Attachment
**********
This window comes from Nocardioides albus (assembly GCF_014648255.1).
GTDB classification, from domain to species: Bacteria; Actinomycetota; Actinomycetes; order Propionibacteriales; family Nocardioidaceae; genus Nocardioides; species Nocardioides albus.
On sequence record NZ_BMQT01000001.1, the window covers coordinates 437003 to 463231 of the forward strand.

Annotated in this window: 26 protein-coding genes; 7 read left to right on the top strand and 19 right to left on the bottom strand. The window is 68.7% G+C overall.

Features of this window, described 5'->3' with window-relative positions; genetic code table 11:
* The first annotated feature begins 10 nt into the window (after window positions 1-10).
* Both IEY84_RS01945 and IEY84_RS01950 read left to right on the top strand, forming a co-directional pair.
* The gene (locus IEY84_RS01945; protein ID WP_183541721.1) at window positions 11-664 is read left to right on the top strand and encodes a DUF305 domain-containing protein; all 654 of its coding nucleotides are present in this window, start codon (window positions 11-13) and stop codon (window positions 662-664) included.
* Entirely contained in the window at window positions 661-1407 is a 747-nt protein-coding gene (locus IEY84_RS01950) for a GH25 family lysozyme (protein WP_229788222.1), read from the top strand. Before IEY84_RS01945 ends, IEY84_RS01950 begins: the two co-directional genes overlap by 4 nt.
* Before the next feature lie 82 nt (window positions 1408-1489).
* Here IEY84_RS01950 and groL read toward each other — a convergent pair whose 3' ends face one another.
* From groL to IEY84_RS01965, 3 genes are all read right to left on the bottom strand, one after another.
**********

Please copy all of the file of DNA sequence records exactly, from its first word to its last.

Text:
This window comes from Nocardioides albus (assembly GCF_014648255.1).
GTDB classification, from domain to species: Bacteria; Actinomycetota; Actinomycetes; order Propionibacteriales; family Nocardioidaceae; genus Nocardioides; species Nocardioides albus.
On sequence record NZ_BMQT01000001.1, the window covers coordinates 437003 to 463231 of the forward strand.

Annotated in this window: 26 protein-coding genes; 7 read left to right on the top strand and 19 right to left on the bottom strand. The window is 68.7% G+C overall.

Features of this window, described 5'->3' with window-relative positions; genetic code table 11:
* The first annotated feature begins 10 nt into the window (after window positions 1-10).
* Both IEY84_RS01945 and IEY84_RS01950 read left to right on the top strand, forming a co-directional pair.
* The gene (locus IEY84_RS01945; protein ID WP_183541721.1) at window positions 11-664 is read left to right on the top strand and encodes a DUF305 domain-containing protein; all 654 of its coding nucleotides are present in this window, start codon (window positions 11-13) and stop codon (window positions 662-664) included.
* Entirely contained in the window at window positions 661-1407 is a 747-nt protein-coding gene (locus IEY84_RS01950) for a GH25 family lysozyme (protein WP_229788222.1), read from the top strand. Before IEY84_RS01945 ends, IEY84_RS01950 begins: the two co-directional genes overlap by 4 nt.
* Before the next feature lie 82 nt (window positions 1408-1489).
* Here IEY84_RS01950 and groL read toward each other — a convergent pair whose 3' ends face one another.
* From groL to IEY84_RS01965, 3 genes are all read right to left on the bottom strand, one after another.